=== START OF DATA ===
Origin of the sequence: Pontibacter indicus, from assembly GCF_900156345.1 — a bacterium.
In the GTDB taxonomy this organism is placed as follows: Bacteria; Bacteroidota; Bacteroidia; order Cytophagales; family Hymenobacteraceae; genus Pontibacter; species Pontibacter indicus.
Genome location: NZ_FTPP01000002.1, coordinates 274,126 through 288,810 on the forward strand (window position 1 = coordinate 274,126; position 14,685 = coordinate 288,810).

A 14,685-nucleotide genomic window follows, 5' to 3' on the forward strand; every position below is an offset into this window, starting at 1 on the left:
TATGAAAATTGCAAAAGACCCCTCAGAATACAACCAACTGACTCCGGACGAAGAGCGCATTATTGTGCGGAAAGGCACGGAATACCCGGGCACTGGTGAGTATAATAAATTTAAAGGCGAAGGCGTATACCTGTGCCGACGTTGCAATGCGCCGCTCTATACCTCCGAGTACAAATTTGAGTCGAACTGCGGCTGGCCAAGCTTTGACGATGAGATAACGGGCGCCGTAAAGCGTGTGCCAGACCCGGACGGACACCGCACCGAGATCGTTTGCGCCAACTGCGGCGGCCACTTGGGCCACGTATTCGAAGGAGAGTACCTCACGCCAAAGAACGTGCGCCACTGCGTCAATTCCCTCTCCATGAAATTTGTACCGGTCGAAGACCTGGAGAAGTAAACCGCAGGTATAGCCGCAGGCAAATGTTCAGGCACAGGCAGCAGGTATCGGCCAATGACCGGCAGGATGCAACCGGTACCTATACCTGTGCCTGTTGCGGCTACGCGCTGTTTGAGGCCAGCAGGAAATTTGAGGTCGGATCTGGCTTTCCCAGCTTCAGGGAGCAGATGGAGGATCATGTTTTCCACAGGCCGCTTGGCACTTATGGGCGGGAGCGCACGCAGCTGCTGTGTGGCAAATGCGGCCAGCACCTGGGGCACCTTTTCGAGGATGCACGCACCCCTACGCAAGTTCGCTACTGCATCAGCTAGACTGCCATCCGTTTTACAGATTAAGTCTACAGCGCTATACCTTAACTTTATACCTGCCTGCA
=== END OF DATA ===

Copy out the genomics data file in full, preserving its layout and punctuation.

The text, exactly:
Origin of the sequence: Pontibacter indicus, from assembly GCF_900156345.1 — a bacterium.
In the GTDB taxonomy this organism is placed as follows: Bacteria; Bacteroidota; Bacteroidia; order Cytophagales; family Hymenobacteraceae; genus Pontibacter; species Pontibacter indicus.
Genome location: NZ_FTPP01000002.1, coordinates 274,126 through 288,810 on the forward strand (window position 1 = coordinate 274,126; position 14,685 = coordinate 288,810).

A 14,685-nucleotide genomic window follows, 5' to 3' on the forward strand; every position below is an offset into this window, starting at 1 on the left:
TATGAAAATTGCAAAAGACCCCTCAGAATACAACCAACTGACTCCGGACGAAGAGCGCATTATTGTGCGGAAAGGCACGGAATACCCGGGCACTGGTGAGTATAATAAATTTAAAGGCGAAGGCGTATACCTGTGCCGACGTTGCAATGCGCCGCTCTATACCTCCGAGTACAAATTTGAGTCGAACTGCGGCTGGCCAAGCTTTGACGATGAGATAACGGGCGCCGTAAAGCGTGTGCCAGACCCGGACGGACACCGCACCGAGATCGTTTGCGCCAACTGCGGCGGCCACTTGGGCCACGTATTCGAAGGAGAGTACCTCACGCCAAAGAACGTGCGCCACTGCGTCAATTCCCTCTCCATGAAATTTGTACCGGTCGAAGACCTGGAGAAGTAAACCGCAGGTATAGCCGCAGGCAAATGTTCAGGCACAGGCAGCAGGTATCGGCCAATGACCGGCAGGATGCAACCGGTACCTATACCTGTGCCTGTTGCGGCTACGCGCTGTTTGAGGCCAGCAGGAAATTTGAGGTCGGATCTGGCTTTCCCAGCTTCAGGGAGCAGATGGAGGATCATGTTTTCCACAGGCCGCTTGGCACTTATGGGCGGGAGCGCACGCAGCTGCTGTGTGGCAAATGCGGCCAGCACCTGGGGCACCTTTTCGAGGATGCACGCACCCCTACGCAAGTTCGCTACTGCATCAGCTAGACTGCCATCCGTTTTACAGATTAAGTCTACAGCGCTATACCTTAACTTTATACCTGCCTGCA